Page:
This is Kevin J. Lindenmuth’s very first film for his own production company, Brimstone Media. At the outset, it is clear that Lindenmuth has a love for horror films. His second film, Twisted Tales (reviewed in last month’s issue), is full of homages from classic films. This film reminds me very much of a cross between Raimi’s The Evil Dead and Fulci’s The Beyond with a good deal of Argento’s Demons franchise thrown in as well.
Three lovely ladies are heading to a party with Eric, a boyfriend of one of the ladies. They enter a deserted warehouse where one of the girls accidentally cuts her hand, dripping blood on the wall and floor. Unbeknownst to them, the warehouse is a portal to hell, and the blood is the key that unlocks the gate. Enter two mysterious men who are demon hunters and happen to be there to protect the gate from being opened and unleashing hell on Earth. The group now must fend off the demons until daybreak when the gate will close and they can safely leave.
Lindenmuth has tried to make an epic film here, which might not have been advisable for a first-time filmmaker. It includes a full-sized demon, a wall with talking demonic faces, a human-sized rat-demon, and even a trip into Hell itself. Some of the effects are pretty good (I thought the rat monster was very well done) while others are a bit on the amateurish side (the wall of demons). I suspect this has more to do with the budget than with a lack of talent, for these filmmakers genuinely believe in what they are doing.
As most of Lindenmuth’s films do, this one has some black humor in it as well. While the wall of demons might have suffered from a lack of money, the dialogue was certainly entertaining. This is a strong suit for Lindenmuth. Unfortunately, there are some weaknesses as well.
A good deal of the dialogue is pretty bad, especially when the characters are arguing (which they do a good deal). I believe the intention was to use sarcasm for a humorous effect, but the dialogue just didn’t seem realistic enough to bring about the intended effect.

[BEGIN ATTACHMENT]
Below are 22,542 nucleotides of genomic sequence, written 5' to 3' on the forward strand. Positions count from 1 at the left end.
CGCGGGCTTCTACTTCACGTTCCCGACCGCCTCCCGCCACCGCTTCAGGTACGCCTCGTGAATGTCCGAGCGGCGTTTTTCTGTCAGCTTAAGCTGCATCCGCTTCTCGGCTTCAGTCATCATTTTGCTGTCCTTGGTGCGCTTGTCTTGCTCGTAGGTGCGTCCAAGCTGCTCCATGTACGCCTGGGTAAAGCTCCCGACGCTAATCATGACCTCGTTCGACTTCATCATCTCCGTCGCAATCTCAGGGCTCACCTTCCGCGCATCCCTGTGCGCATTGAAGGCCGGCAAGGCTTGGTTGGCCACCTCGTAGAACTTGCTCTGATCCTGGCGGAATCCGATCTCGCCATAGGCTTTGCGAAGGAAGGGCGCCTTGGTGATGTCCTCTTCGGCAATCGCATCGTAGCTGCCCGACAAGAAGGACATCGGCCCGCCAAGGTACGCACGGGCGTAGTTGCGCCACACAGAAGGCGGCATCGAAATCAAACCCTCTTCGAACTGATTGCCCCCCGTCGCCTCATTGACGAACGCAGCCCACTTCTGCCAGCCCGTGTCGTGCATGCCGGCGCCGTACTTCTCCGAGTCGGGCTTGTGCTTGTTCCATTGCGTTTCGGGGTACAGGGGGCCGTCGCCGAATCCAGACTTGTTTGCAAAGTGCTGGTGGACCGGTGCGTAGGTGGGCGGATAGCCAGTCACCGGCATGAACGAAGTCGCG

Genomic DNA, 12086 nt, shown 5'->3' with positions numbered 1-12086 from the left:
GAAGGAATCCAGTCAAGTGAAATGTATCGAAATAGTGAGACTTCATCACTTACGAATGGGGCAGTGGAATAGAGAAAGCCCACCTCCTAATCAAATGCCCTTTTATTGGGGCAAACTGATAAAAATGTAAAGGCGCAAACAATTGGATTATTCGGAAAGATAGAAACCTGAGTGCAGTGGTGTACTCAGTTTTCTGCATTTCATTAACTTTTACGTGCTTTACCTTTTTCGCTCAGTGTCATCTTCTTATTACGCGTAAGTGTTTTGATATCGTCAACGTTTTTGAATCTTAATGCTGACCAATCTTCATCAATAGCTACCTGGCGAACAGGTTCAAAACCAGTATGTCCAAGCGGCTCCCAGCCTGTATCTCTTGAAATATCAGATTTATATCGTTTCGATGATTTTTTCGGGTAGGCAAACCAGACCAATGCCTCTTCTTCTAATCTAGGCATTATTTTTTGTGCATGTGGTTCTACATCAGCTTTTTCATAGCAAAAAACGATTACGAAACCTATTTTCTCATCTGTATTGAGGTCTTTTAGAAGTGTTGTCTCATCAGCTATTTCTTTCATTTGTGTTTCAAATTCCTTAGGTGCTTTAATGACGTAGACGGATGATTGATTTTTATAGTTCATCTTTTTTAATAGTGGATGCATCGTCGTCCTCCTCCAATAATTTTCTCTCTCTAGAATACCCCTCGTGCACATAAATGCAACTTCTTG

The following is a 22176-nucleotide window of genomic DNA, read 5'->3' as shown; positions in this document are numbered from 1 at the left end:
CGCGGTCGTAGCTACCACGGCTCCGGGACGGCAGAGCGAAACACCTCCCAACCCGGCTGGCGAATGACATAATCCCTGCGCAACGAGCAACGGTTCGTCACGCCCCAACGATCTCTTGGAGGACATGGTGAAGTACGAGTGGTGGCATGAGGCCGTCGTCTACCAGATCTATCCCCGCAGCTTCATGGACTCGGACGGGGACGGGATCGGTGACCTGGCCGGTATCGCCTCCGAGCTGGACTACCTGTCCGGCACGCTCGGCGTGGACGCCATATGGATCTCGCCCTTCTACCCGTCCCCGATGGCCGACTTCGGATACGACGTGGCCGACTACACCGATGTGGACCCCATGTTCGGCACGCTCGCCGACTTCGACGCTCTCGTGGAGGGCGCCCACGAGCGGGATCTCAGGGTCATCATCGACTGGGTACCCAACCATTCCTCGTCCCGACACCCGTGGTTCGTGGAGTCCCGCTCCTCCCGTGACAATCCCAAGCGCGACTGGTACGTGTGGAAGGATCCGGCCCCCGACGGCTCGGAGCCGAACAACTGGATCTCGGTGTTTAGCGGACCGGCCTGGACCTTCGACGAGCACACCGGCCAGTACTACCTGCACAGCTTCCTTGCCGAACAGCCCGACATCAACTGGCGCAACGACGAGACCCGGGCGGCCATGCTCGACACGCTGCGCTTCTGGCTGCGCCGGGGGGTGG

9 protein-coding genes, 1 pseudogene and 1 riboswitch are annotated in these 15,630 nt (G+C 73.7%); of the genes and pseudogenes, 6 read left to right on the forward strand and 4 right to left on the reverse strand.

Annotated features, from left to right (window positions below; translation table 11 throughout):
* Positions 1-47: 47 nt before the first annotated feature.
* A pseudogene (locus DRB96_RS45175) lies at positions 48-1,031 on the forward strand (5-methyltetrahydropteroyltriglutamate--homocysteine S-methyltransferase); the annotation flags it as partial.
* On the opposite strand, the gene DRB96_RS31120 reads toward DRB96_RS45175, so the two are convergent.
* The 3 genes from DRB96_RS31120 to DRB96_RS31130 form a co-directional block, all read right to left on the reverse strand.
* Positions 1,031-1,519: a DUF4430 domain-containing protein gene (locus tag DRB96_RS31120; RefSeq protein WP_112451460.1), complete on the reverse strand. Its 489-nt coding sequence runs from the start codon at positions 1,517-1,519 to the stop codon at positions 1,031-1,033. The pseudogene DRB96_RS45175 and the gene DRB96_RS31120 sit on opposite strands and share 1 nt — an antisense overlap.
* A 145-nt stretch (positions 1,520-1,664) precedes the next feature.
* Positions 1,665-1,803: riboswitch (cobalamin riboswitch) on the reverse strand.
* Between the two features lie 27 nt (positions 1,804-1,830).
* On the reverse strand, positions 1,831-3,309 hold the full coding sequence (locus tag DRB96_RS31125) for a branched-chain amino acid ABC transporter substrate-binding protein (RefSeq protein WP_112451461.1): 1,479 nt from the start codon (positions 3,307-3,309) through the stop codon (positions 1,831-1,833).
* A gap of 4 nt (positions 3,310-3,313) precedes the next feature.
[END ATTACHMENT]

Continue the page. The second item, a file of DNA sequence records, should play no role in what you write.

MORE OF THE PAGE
The acting is also uniformly bad. Most of our characters’ reactions are terribly unrealistic, from body language to facial expressions, and even the tone of their voices. In several scenes that are supposed to be scary, the actors come across as wooden with no reaction at all instead of being terrified as normal people would be given their situation.
An example is an early scene when the demon first arrives in the warehouse. We hear what is supposed to be the doors being pounded on. What should be terrifying, with the doors rattling and the pounding building to a crescendo, instead sounds more like someone is banging a pan with a spoon. One character turns around and announces that the demon has arrived with absolutely no emotion in either his voice or facial expression. No surprise then for another character to ignore his warning (and the banging spoon) and open the door to confront the demon.
That being said, one can appreciate Lindenmuth’s passion for horror and what he was trying to create, and in many ways he succeeded in making a film chock full of surprises and fairly big effects for an indie film with a tiny budget. But the unrealistic dialogue and terrible acting pull this first-time feature down.
Apparently Lindenmuth learned a great deal in making this first feature as his second feature, Twisted Tales, is a huge step in the right direction, with later productions like the Addicted to Murder series gaining a great deal of popularity. Vampires and Other Stereotypes isn’t very good, but you have to give props to Lindenmuth for jumping into the filmmaking waters headfirst. He doesn’t quite pull it off, but the film has so many ideas thrown in that it managed to keep me interested until the end.